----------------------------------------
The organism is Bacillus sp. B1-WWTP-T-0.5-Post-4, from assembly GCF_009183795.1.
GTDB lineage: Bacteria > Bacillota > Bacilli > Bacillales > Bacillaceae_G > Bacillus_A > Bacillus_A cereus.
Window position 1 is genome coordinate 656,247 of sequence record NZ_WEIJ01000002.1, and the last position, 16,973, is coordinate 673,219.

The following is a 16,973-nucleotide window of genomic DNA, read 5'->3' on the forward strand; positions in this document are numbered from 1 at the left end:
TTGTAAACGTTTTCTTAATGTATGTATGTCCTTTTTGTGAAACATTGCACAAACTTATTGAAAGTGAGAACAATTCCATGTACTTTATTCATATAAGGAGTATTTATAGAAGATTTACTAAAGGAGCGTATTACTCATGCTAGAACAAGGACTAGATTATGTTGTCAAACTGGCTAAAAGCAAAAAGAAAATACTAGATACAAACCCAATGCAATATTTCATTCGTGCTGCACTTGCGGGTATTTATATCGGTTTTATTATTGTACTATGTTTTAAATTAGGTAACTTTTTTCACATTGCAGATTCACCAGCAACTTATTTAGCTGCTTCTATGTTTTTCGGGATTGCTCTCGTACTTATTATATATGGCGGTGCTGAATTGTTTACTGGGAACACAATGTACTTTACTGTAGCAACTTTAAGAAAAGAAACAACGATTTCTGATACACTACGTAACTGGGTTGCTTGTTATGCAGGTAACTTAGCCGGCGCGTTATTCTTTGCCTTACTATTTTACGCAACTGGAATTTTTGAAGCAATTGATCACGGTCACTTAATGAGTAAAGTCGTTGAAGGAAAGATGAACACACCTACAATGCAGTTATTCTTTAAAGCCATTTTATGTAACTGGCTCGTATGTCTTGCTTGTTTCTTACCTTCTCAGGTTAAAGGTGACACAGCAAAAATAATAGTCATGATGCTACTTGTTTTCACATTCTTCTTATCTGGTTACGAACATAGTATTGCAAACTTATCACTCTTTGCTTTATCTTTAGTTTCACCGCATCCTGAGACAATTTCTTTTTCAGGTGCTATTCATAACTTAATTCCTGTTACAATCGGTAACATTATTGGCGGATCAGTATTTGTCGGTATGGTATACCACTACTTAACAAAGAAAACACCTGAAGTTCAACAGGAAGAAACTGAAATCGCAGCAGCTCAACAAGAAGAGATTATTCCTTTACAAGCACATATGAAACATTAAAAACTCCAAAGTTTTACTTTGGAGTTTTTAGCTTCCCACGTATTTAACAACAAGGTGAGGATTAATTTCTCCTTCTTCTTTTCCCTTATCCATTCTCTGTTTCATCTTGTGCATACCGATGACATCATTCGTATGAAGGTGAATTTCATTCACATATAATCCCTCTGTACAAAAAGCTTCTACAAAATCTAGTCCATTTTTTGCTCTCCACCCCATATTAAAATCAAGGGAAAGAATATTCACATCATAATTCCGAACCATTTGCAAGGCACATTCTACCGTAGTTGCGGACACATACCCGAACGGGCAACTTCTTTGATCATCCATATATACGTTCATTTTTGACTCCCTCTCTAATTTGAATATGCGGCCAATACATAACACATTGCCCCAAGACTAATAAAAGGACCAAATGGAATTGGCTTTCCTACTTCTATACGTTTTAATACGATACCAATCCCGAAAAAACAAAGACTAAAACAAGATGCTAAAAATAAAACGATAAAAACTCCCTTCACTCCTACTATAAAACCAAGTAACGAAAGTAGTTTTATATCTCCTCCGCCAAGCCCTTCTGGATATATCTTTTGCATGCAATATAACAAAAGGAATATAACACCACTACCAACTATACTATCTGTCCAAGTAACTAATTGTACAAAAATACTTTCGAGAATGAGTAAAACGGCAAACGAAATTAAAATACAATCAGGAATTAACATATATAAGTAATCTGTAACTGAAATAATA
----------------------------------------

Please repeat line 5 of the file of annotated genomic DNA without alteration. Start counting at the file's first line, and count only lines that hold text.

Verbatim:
TTGTAAACGTTTTCTTAATGTATGTATGTCCTTTTTGTGAAACATTGCACAAACTTATTGAAAGTGAGAACAATTCCATGTACTTTATTCATATAAGGAGTATTTATAGAAGATTTACTAAAGGAGCGTATTACTCATGCTAGAACAAGGACTAGATTATGTTGTCAAACTGGCTAAAAGCAAAAAGAAAATACTAGATACAAACCCAATGCAATATTTCATTCGTGCTGCACTTGCGGGTATTTATATCGGTTTTATTATTGTACTATGTTTTAAATTAGGTAACTTTTTTCACATTGCAGATTCACCAGCAACTTATTTAGCTGCTTCTATGTTTTTCGGGATTGCTCTCGTACTTATTATATATGGCGGTGCTGAATTGTTTACTGGGAACACAATGTACTTTACTGTAGCAACTTTAAGAAAAGAAACAACGATTTCTGATACACTACGTAACTGGGTTGCTTGTTATGCAGGTAACTTAGCCGGCGCGTTATTCTTTGCCTTACTATTTTACGCAACTGGAATTTTTGAAGCAATTGATCACGGTCACTTAATGAGTAAAGTCGTTGAAGGAAAGATGAACACACCTACAATGCAGTTATTCTTTAAAGCCATTTTATGTAACTGGCTCGTATGTCTTGCTTGTTTCTTACCTTCTCAGGTTAAAGGTGACACAGCAAAAATAATAGTCATGATGCTACTTGTTTTCACATTCTTCTTATCTGGTTACGAACATAGTATTGCAAACTTATCACTCTTTGCTTTATCTTTAGTTTCACCGCATCCTGAGACAATTTCTTTTTCAGGTGCTATTCATAACTTAATTCCTGTTACAATCGGTAACATTATTGGCGGATCAGTATTTGTCGGTATGGTATACCACTACTTAACAAAGAAAACACCTGAAGTTCAACAGGAAGAAACTGAAATCGCAGCAGCTCAACAAGAAGAGATTATTCCTTTACAAGCACATATGAAACATTAAAAACTCCAAAGTTTTACTTTGGAGTTTTTAGCTTCCCACGTATTTAACAACAAGGTGAGGATTAATTTCTCCTTCTTCTTTTCCCTTATCCATTCTCTGTTTCATCTTGTGCATACCGATGACATCATTCGTATGAAGGTGAATTTCATTCACATATAATCCCTCTGTACAAAAAGCTTCTACAAAATCTAGTCCATTTTTTGCTCTCCACCCCATATTAAAATCAAGGGAAAGAATATTCACATCATAATTCCGAACCATTTGCAAGGCACATTCTACCGTAGTTGCGGACACATACCCGAACGGGCAACTTCTTTGATCATCCATATATACGTTCATTTTTGACTCCCTCTCTAATTTGAATATGCGGCCAATACATAACACATTGCCCCAAGACTAATAAAAGGACCAAATGGAATTGGCTTTCCTACTTCTATACGTTTTAATACGATACCAATCCCGAAAAAACAAAGACTAAAACAAGATGCTAAAAATAAAACGATAAAAACTCCCTTCACTCCTACTATAAAACCAAGTAACGAAAGTAGTTTTATATCTCCTCCGCCAAGCCCTTCTGGATATATCTTTTGCATGCAATATAACAAAAGGAATATAACACCACTACCAACTATACTATCTGTCCAAGTAACTAATTGTACAAAAATACTTTCGAGAATGAGTAAAACGGCAAACGAAATTAAAATACAATCAGGAATTAACATATATAAGTAATCTGTAACTGAAATAATA